HURON – Randy Nixon only spent a few years as a long-haul driver when he was a young man, but he’s spent the last four decades of his career keeping other truckers on the road.
Now, at 72, he can still be found at his Diesel Services shop in Huron every day, working and passing down his decades of experience and knowledge of all things diesel to the next generation.
How does he keep up with everything new in technology?
“It’s not easy,” Nixon said. “Every year it changes. The new electronics is good. The trucks run better now than they ever have. But to diagnose them and work on them, it’s not easy.
“It’s hard to find somebody that you can just put in there and do it,” he said. “It takes a long time to learn it.”
Anyone associated with the trucking business in the Huron area knows Nixon. More than likely, he’s worked on their equipment.
To honor him and his contributions to the industry, he has been selected as the 2019 recipient of the Lifetime Achievement Award to be presented at Wheel Jam this weekend. The awards ceremony begins at 4 p.m. on Sunday, in an area just west of Flag Avenue on the state fairgrounds.
Early on, Nixon worked for NTA. After buying a couple of trucks and striking out on his own, he hauled meat to Portland, Ore., for Armour’s, leaving Huron on Friday nights and getting back to town on Monday afternoons, making the trip every two weeks.
In between, he worked on diesel engines in the shop. When Armour’s was sold, the new packing house owner dropped freight rates by more than $1,000, so he decided to sell his trucks and work full time in the shop.
“In town here, I took care of all the owner-operators,” Nixon said. “I could name them off, but there’s quite a few. If they broke down in Omaha, I drove down and took care of them, or if they broke down in wherever.
“I never went after the companies, where you could make more money, don’t get me wrong, but I liked that closer relationship, mainly all the local people,” he said.
His shop is a busy place, always filled with a variety of vehicles undergoing repairs and maintenance. Heavy equipment owned by the federal government is among them, including military vehicles. Stored nearby while awaiting their turn, his inventory is constantly changing as the work is completed.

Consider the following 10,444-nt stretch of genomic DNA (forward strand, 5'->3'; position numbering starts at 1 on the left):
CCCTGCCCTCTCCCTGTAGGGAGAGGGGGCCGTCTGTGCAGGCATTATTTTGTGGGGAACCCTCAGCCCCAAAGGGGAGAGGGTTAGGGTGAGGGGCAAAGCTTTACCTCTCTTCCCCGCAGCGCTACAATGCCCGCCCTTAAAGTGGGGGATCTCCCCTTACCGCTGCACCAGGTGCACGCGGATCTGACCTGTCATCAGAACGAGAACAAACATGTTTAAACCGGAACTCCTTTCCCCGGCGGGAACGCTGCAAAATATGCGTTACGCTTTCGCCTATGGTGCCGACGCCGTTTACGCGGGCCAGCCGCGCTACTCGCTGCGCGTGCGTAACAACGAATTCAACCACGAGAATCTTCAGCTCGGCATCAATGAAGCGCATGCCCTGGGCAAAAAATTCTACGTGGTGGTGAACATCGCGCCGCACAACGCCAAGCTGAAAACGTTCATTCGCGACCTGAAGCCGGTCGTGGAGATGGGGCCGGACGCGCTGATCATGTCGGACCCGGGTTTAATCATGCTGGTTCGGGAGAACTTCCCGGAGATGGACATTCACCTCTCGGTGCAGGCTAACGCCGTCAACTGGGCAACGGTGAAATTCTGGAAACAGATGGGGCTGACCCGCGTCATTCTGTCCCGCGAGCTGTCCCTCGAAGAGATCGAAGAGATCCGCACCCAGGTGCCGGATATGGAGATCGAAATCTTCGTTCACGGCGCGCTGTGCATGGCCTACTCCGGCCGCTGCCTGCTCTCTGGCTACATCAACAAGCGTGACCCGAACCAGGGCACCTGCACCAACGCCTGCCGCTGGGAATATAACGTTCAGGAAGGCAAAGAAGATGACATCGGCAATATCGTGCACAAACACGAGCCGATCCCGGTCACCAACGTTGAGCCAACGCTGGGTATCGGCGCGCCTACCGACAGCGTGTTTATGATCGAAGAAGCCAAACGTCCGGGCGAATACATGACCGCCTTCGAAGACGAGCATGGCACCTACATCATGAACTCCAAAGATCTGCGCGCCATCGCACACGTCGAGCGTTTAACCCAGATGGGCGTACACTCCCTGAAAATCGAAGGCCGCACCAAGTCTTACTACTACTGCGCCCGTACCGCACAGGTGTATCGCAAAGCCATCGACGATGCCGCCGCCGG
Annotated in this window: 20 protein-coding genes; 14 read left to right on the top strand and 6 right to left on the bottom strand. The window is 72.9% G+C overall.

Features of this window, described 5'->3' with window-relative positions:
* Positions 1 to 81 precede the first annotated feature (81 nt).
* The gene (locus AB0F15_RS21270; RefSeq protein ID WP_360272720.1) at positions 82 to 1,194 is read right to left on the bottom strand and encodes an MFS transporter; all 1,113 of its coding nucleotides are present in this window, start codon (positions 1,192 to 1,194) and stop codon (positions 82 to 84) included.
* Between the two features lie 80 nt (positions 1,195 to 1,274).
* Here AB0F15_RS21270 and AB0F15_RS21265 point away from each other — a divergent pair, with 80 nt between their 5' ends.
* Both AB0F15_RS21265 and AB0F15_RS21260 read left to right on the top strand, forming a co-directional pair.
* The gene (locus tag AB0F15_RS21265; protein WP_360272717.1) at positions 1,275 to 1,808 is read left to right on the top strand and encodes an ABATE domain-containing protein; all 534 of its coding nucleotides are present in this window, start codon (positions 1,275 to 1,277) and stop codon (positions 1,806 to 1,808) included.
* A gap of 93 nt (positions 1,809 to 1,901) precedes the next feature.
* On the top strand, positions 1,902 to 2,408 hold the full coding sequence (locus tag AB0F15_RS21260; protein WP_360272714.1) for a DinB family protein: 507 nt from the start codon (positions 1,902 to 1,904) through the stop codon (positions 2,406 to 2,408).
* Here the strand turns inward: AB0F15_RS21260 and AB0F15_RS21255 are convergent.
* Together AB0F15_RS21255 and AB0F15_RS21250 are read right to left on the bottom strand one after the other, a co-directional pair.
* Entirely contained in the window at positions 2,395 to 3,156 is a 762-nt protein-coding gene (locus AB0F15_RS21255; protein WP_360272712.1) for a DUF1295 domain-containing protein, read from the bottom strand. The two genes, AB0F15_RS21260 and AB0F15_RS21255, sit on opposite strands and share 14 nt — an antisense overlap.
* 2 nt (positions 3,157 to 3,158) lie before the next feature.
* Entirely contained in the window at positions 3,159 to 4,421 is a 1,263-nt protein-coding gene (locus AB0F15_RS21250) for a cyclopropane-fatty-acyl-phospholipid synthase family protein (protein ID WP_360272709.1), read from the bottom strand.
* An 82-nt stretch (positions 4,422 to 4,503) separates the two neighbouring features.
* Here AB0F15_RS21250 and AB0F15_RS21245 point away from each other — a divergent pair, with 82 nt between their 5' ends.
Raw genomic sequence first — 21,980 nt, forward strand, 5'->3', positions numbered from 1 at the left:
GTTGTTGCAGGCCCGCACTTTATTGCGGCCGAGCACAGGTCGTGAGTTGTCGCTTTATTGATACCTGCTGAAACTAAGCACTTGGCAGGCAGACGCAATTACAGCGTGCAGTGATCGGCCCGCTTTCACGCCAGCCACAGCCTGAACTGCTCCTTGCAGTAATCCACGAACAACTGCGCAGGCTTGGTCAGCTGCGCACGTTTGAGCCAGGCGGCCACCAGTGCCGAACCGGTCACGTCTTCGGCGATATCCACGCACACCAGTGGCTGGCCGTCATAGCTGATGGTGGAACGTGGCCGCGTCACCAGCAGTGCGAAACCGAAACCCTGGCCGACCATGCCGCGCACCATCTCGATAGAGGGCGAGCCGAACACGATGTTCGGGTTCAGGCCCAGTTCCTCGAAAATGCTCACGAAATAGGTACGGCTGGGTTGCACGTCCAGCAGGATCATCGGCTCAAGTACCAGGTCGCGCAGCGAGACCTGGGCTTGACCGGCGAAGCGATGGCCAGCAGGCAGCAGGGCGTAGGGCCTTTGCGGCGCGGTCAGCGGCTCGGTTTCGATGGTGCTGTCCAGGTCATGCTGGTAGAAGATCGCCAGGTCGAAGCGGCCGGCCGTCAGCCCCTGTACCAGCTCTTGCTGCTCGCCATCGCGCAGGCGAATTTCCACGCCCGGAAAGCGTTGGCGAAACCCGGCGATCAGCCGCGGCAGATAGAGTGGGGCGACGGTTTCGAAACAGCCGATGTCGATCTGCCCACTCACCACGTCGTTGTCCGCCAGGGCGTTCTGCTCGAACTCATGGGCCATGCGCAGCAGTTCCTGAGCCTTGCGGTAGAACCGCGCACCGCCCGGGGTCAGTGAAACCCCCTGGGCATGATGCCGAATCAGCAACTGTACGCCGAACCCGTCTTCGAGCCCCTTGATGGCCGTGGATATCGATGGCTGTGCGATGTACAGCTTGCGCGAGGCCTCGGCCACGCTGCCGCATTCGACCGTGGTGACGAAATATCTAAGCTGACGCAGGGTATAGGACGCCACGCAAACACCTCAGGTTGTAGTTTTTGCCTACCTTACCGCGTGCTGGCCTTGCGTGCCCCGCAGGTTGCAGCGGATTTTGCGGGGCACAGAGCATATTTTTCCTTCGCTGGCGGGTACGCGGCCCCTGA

“We do loaders, dozers, cranes, trucks,” Nixon said. “I do a lot of work for the federal government. I got in a deal with the FBI about 25 years ago, and when I got into that they bring equipment in and I fix it and it goes back out.”
Equipment the FBI brings in had been stolen and later recovered by agents. Diesel Services also works on vehicles from the Federal Property Agency that eventually goes to cities, counties and states, or back to the federal government.
Nixon employs four mechanics, but could use more.
“When you’re working on loaders, dozers, cranes and trucks, and overhaul engines, transmissions, rear ends and electrical systems, it’s really complicated work,” he said.
As for his over-the-road trucking experience, Nixon said, “it was a lot different in the ‘80s than it is now. I think it’s harder to be a driver now and make a living at it than it was then.”
Truckers must abide by more regulations, for example. On the other hand, he thinks the drivers are safer in their cabs as they drive mile after mile.
“The trucks are better, they run better, they run cleaner,” he said.
What about driverless trucks? Testing is underway on autonomous trucks on Phoenix freeways.
“I’m not saying you’re not going to see it, but to me it’ll be several years down the road,” Nixon said.
“They can do it now, but making it safe? No, because a driverless truck can’t think,” he said.
He has been following the progress being made with electric trucks that can travel 500 miles on a charge.
“Yeah, it’s a deal in the future, and I’m looking forward to it. Hope I live long enough to see it,” he said, laughing.
And he pays attention to such legislation that South Dakota lawmakers passed last winter that allows for so-called truck platooning – two trucks from the same company which follow one another on interstate or major divided highways.
The lead truck electronically controls the one trailing 400 to 600 feet behind it, saving an estimated 15 percent in fuel costs.
“We can move that freight cheaper and we need to look into that,” Nixon said. “That needs to happen.”
As he looks back on his own driving days, he said some people can make good truck drivers and some people can’t.
What makes a good truck driver?
“Somebody mechanically skilled so he knows when he’s got a problem,” he said.
And someone that can drive for hours at a time and still be alert.
“Some people can’t, but that doesn’t mean they can’t be a good truck driver,” Nixon said.
There’s a shortage of truckers, not just to drive the long-haul routes, but to move freight locally. Many of those runs get drivers home again each night.
Nixon stayed away from pills that would keep him awake on the way to and from the west coast.
“When I drove, like I say, I never took anything at all and I could run straight through to Portland without stopping,” Nixon said.
“But I didn’t. I always went halfway and took a three or four hour nap. I left early enough that I could do that, because it’s not legal to drive that far without sleeping,” he said.